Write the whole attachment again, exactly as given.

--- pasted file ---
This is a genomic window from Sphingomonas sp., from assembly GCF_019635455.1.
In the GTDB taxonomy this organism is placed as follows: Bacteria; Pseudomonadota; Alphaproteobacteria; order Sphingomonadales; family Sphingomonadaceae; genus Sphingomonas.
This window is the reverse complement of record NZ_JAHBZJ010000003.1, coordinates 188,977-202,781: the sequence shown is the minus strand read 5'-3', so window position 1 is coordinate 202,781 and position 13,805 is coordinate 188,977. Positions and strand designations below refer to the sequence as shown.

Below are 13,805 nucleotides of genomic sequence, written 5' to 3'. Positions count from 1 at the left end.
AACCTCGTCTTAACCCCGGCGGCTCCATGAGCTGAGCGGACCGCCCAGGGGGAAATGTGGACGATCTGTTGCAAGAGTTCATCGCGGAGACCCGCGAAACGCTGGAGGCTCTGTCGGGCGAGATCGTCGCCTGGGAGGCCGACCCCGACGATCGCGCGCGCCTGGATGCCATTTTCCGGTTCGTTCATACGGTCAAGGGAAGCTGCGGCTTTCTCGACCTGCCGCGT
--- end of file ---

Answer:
This is a genomic window from Sphingomonas sp., from assembly GCF_019635455.1.
In the GTDB taxonomy this organism is placed as follows: Bacteria; Pseudomonadota; Alphaproteobacteria; order Sphingomonadales; family Sphingomonadaceae; genus Sphingomonas.
This window is the reverse complement of record NZ_JAHBZJ010000003.1, coordinates 188,977-202,781: the sequence shown is the minus strand read 5'-3', so window position 1 is coordinate 202,781 and position 13,805 is coordinate 188,977. Positions and strand designations below refer to the sequence as shown.

Below are 13,805 nucleotides of genomic sequence, written 5' to 3'. Positions count from 1 at the left end.
AACCTCGTCTTAACCCCGGCGGCTCCATGAGCTGAGCGGACCGCCCAGGGGGAAATGTGGACGATCTGTTGCAAGAGTTCATCGCGGAGACCCGCGAAACGCTGGAGGCTCTGTCGGGCGAGATCGTCGCCTGGGAGGCCGACCCCGACGATCGCGCGCGCCTGGATGCCATTTTCCGGTTCGTTCATACGGTCAAGGGAAGCTGCGGCTTTCTCGACCTGCCGCGT